december 2013

The original 1857 sheet music issue of James Lord Pierpont’s ‘One Horse Open Sleigh,’ soon to be known as ‘Jingle Bells’

The Murky Origins & Everlasting Life of ‘Jingle Bells’

James Lord Pierpont

When James Lord Pierpont of Medford, Massachusetts, sat down at the piano in Simpson’s Tavern—a boardinghouse that owned the town’s only piano—and wrote a song he titled “One Horse Open Sleigh” in 1850, he wasn’t intending to give the world a jolly Christmas carol; in fact, in an undocumented but thus far irrefutable claim, scholars agree that the song was penned as a Thanksgiving treat for Pierpont’s father’s Sunday School class. The absence of any reference to “Christmas” in the lyrics bolsters the assertion that Pierpont’s inspiration was not the holiday season but rather the annual one-horse open-sleigh races on Salem and Pleasant Streets between Medford Square and Malden Square. No matter—it quickly caught on with the townsfolk and became a Christmas favorite that year. When a Pierpont friend described the song as “a merry little jingle,” it soon became known as “Jingle Bells” and its popularity spread.

Pierpont himself took little notice of the song after its initial acclaim; he didn’t even copyright it as “Jingle Bells” until 1857, by which time he was living in Savannah, Georgia, and married to the former Eliza Jane Purse, daughter of Savannah mayor Thomas Purse. He died in 1893 and was buried in Savannah’s Laurel Grove Cemetery. Both Savannah and Medford claim him as one of their own. A marker in Savannah’s Troup Square honors his history there, whereas a marker at 19 High Street in Medford, where Simpson’s Tavern once stood, asserts he wrote “Jingle Bells” right there, with Mrs. Otis Waterman as a witness.

Savannah’s marker honoring James Lord Pierpont

Medford’s plague marking the spot where Pierpoint wrote ‘Jingle Bells’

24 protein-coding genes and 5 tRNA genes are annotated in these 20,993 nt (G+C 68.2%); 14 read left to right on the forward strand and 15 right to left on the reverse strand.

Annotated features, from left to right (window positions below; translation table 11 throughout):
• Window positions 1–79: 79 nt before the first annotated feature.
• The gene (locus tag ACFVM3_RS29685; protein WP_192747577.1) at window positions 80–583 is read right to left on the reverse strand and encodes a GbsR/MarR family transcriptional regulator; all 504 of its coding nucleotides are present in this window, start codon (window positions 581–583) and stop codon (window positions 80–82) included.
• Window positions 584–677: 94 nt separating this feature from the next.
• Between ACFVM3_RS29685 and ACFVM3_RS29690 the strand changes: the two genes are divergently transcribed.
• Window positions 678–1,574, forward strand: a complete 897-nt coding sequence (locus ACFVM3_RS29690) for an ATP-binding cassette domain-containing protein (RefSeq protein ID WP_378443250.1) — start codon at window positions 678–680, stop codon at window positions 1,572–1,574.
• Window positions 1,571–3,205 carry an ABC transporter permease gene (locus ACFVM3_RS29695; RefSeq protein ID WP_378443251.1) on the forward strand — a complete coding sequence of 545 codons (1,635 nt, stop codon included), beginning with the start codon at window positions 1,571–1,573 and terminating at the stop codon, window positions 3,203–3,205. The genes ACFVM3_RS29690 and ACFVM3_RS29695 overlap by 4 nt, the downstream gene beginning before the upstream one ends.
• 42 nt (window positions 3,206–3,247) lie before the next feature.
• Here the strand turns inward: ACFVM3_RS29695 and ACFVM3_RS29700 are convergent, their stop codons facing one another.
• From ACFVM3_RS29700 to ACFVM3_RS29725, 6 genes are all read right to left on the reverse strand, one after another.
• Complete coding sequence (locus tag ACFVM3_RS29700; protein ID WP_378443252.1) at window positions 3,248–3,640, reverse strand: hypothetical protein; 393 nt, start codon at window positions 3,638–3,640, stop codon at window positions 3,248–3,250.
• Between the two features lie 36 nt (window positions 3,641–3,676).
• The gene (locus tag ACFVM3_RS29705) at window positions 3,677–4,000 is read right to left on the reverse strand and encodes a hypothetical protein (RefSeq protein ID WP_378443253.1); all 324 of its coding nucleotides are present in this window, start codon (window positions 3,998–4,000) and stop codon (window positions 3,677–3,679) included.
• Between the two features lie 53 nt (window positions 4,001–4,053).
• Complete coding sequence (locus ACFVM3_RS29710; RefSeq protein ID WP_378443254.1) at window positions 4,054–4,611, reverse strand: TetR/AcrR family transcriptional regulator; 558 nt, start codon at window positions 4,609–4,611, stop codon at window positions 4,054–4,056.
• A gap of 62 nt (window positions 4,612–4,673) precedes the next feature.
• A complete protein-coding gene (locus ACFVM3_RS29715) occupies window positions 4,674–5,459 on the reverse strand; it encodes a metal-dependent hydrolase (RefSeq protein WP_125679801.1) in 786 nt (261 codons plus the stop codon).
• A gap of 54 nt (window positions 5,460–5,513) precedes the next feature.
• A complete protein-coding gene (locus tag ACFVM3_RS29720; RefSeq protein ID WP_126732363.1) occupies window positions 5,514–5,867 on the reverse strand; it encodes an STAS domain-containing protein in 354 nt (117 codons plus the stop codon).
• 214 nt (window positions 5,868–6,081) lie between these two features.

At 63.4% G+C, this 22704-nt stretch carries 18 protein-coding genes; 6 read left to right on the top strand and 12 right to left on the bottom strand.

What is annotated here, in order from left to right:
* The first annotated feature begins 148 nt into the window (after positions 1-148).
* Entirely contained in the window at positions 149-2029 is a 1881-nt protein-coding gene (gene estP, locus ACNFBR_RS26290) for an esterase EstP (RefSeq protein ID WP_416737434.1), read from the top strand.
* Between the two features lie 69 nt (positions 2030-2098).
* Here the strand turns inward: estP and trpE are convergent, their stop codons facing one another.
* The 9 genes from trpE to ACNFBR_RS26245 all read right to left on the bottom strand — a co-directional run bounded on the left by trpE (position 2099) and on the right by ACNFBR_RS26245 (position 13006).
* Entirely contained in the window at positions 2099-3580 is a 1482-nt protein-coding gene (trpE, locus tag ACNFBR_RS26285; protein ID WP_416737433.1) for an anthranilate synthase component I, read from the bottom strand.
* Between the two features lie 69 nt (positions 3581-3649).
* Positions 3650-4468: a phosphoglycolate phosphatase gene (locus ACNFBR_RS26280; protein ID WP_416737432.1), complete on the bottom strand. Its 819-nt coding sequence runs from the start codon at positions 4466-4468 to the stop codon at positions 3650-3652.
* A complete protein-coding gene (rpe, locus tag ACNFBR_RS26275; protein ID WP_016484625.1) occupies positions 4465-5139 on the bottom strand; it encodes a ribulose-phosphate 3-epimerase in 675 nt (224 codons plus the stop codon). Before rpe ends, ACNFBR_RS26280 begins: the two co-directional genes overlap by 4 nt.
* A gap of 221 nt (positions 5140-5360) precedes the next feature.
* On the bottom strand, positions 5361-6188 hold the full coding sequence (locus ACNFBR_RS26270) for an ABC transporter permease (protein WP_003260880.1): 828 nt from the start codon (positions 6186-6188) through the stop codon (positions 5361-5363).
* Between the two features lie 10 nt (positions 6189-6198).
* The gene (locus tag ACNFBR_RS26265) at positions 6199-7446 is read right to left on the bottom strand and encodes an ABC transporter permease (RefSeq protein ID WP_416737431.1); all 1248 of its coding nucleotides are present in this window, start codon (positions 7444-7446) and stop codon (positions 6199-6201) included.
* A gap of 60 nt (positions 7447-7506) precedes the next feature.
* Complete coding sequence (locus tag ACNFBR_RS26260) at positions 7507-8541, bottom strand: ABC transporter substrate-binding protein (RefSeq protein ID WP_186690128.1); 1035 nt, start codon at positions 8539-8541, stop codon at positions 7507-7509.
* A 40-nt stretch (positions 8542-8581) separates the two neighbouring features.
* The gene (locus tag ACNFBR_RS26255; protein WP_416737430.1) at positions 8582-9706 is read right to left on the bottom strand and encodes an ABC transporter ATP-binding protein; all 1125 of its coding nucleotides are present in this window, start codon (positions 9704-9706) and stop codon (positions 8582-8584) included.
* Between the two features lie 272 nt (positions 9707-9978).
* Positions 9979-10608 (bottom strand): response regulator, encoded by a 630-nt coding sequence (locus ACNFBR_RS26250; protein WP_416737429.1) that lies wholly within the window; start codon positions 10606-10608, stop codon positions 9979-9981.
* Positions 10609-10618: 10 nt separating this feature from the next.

“Jingle Bells” was first recorded on music boxes and various other mechanical music devices. In 1898 the Edison Male Quartette cut it on an Edison cylinder, and it appeared again as a recording in 1902 by the Hayden Quartet. Recording for Victor in 1925, the Shannon Quartet introduced one of the most clever arrangements the song has ever enjoyed, with intricate part singing, calliope sounds, and a music box-like effect between verses. Benny Goodman & His Orchestra had the first hit on phonograph records, when their 1935 rendition reached #18 on the Billboard chart. Six years later, in 1941, “Jingle Bells” was a hit for multiple artists, including Glenn Miller & His Orchestra with Tex Beneke, Marion Hutton and, with a #5 single, Ernie Caceres and the Modernaires.

The Shannon Quartet, ‘Jingle Bells’ (1925)

But “Jingle Bells” didn’t really become a seasonal standard, and proliferate worldwide, until 1943, when superstar crooner Bing Crosby engaged the Andrew Sisters in one of several of their scintillating pairings on record. Their jolly version sold more than a million copies and was a cultural phenomenon of its day. In 1951 the visionary Les Paul had a #10 hit with it in a multitracked guitar version. But by far the most novel approach to “Jingle Bells” came by way of Copenhagen’s Don Charles, who in 1955 recorded a version of “Jingle Bells” as barked by his Singing Dogs to the tune of a million copies sold and annual radio play unceasing since the single’s release.

The version that put ‘Jingle Bells’ on the holiday map for good: Bing Crosby & the Andrews Sisters, 1943

Pierpont’s original lyrics:

1. Dashing thro' the snow,
In a one horse open sleigh,
O'er the hills we go,
Laughing all the way;
Bells on bob tail ring, Making spirits bright,
Oh what sport to ride and sing
A sleighing song tonight.

Jingle bells, Jingle bells,
Jingle all the way;
Oh! what joy it is to ride
In a one horse open sleigh. [repeat four lines]

2. A day or two ago
I thought I take a ride
And soon Miss Fannie Bright
Was seated by my side,
The horse was lean and lank
Misfortune seem'd his lot
He got into a drifted bank
And we, we got up sot.

Jingle bells, Jingle bells,
Jingle all the way;
Oh! what joy it is to ride
In a one horse open sleigh. [repeat all four lines]

Les Paul’s multitracked ‘Jingle Bells’ (1951)

Some “Jingle Bells” aficionados have speculated that Pierpont intended the last two lines of the chorus to be sarcastic, since riding in a one-horse open-sleigh in the dead of winter was hardly anyone’s idea of “joy.”

One other fun fact about James Lord Pierpoint bears mentioning: he was the nephew of wealthy New York financier and power broker John Pierpont Morgan, whose Madison Avenue mansion is now the invaluable Pierpont Morgan Library, which houses, among many other historically significant manuscripts, Charles Dickens’s original handwritten manuscript of “A Christmas Carol.”

Don Charles & His Singing Dogs, ‘Jingle Bells’ (1955)

jingle bells
Racing one-horse open sleighs. Illustration ‘Trotters in the Snow’ by Thomas Worth, published in Harper’s Weekly, January 23, 1869

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